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Published on BioPortfolio: 2017-07-21T10:52:28-0400
Endonasal endoscopic approach to the skull base has been expanded in the last several years owing to advances in the radiological aspect that provided a better evaluation of the lesions an...
Skull pin insertion during craniotomies is a brief, intensely stimulating, painful stimuli occurring during the conduct of a neurosurgical or spine anesthetic. Remifentanil is an ultra sho...
Skull pins are used to immobilize the head during craniotomy. Fixation of skull pins causes acute hemodynamic changes which may affect cerebral autoregulation and hence cerebral blood flow...
Since Chiari malformation is a common disease, many patients require surgical operation to relieve pressure from the back portion of the skull. The purpose of this research is to compare t...
The goal of this clinical research study is to learn if proton beam therapy, with or without photon beam radiation therapy, is effective in the treatment of skull base chondrosarcoma. The ...
To see effectiveness of the senior author's repair technique for repair of large (equal to or larger than 10 mm) bony lateral skull base defects.
Bilateral choanal atresia (BCA) is associated with a high incidence of congenital abnormalities that include skull base anomalies and defects. Surgical repair of BCA is necessary in the early neonatal...
Idiopathic intracranial hypertension is a disease of elevated intracranial pressure that can lead to spontaneous cerebrospinal fluid leak at the skull base. We present a case of CSF leak in a young fe...
Results of hybrid arch repair (HAR) utilizing native zone 0 proximal landing zone (PLZ) have been unsatisfactory in many series, especially in the setting of ascending aortic dilation (>4.0 cm). This ...
Temporal bone tegmen defects may be associated with cerebrospinal fluid (CSF) otorrhea. A variety of techniques have been used for repair. We report our experience with skull base reconstruction for t...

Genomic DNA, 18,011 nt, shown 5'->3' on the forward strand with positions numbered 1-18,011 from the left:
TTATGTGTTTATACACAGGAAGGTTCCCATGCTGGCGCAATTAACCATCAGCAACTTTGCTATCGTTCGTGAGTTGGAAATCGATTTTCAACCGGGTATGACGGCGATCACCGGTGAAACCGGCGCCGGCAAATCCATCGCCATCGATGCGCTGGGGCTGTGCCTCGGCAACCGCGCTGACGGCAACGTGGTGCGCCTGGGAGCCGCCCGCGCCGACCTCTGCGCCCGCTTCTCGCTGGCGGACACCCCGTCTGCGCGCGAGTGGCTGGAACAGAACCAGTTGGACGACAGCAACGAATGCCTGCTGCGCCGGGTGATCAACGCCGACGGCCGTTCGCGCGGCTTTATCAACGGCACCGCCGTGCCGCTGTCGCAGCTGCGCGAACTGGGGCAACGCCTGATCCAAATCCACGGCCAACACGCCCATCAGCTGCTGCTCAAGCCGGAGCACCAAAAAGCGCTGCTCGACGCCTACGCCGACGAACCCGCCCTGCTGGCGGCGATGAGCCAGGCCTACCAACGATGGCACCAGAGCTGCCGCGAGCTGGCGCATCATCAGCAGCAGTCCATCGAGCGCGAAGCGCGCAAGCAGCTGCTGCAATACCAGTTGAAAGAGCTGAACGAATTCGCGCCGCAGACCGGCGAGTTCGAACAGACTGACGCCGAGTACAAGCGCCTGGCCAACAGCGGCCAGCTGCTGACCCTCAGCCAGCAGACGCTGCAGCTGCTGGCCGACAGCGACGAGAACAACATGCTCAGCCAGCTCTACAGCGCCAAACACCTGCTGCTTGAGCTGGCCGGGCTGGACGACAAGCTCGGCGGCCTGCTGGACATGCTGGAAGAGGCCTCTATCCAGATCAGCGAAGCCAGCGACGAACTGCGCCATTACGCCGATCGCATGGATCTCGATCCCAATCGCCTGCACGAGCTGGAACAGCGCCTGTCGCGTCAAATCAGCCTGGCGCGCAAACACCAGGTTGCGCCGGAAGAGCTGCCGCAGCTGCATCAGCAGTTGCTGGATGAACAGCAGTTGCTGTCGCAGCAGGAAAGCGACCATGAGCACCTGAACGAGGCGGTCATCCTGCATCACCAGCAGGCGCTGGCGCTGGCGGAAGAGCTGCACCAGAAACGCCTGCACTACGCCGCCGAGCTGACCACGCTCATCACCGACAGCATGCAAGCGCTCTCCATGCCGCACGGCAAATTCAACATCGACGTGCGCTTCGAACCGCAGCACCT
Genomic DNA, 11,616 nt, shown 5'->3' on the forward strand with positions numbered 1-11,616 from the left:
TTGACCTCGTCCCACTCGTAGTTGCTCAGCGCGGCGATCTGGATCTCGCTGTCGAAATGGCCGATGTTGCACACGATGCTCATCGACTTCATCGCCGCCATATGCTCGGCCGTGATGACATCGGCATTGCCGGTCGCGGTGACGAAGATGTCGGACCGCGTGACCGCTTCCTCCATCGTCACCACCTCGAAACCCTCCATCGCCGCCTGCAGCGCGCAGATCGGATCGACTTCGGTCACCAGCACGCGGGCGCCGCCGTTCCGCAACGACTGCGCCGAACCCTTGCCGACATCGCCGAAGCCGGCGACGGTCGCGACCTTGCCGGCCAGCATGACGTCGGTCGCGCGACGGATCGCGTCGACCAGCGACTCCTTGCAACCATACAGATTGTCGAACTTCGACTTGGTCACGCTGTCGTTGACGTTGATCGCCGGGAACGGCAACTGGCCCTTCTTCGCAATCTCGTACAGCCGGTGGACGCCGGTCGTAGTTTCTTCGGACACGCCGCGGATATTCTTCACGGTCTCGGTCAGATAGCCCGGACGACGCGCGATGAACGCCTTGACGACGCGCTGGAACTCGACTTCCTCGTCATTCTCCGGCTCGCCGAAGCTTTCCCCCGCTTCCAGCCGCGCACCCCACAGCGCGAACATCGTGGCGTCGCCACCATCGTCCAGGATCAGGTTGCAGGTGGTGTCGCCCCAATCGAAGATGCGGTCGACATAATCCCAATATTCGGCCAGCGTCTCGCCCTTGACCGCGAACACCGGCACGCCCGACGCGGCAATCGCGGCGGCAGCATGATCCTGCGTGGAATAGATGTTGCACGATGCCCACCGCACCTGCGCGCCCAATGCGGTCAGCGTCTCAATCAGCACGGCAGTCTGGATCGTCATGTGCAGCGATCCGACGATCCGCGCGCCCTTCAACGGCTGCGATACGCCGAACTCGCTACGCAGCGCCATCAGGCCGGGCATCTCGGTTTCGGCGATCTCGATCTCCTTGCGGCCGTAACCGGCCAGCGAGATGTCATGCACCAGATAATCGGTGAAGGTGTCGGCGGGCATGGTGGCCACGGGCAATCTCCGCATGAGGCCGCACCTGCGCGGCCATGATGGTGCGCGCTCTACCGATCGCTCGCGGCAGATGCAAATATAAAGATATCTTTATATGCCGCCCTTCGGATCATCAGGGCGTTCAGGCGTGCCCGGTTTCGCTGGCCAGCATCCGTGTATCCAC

Fractures of the skull which may result from penetrating or nonpenetrating head injuries or rarely BONE DISEASES (see also FRACTURES, SPONTANEOUS). Skull fractures may be classified by location (e.g., SKULL FRACTURE, BASILAR), radiographic appearance (e.g., linear), or based upon cranial integrity (e.g., SKULL FRACTURE, DEPRESSED).
Traumatic injuries to the cranium where the integrity of the skull is not compromised and no bone fragments or other objects penetrate the skull and dura mater. This frequently results in mechanical injury being transmitted to intracranial structures which may produce traumatic brain injuries, hemorrhage, or cranial nerve injury. (From Rowland, Merritt's Textbook of Neurology, 9th ed, p417)
Neoplasms of the base of the skull specifically, differentiated from neoplasms of unspecified sites or bones of the skull (SKULL NEOPLASMS).
A skull fracture characterized by inward depression of a fragment or section of cranial bone, often compressing the underlying dura mater and brain. Depressed cranial fractures which feature open skin wounds that communicate with skull fragments are referred to as compound depressed skull fractures.
The reconstruction of a continuous two-stranded DNA molecule without mismatch from a molecule which contained damaged regions. The major repair mechanisms are excision repair, in which defective regions in one strand are excised and resynthesized using the complementary base pairing information in the intact strand; photoreactivation repair, in which the lethal and mutagenic effects of ultraviolet light are eliminated; and post-replication repair, in which the primary lesions are not repaired, but the gaps in one daughter duplex are filled in by incorporation of portions of the other (undamaged) daughter duplex. Excision repair and post-replication repair are sometimes referred to as "dark repair" because they do not require light.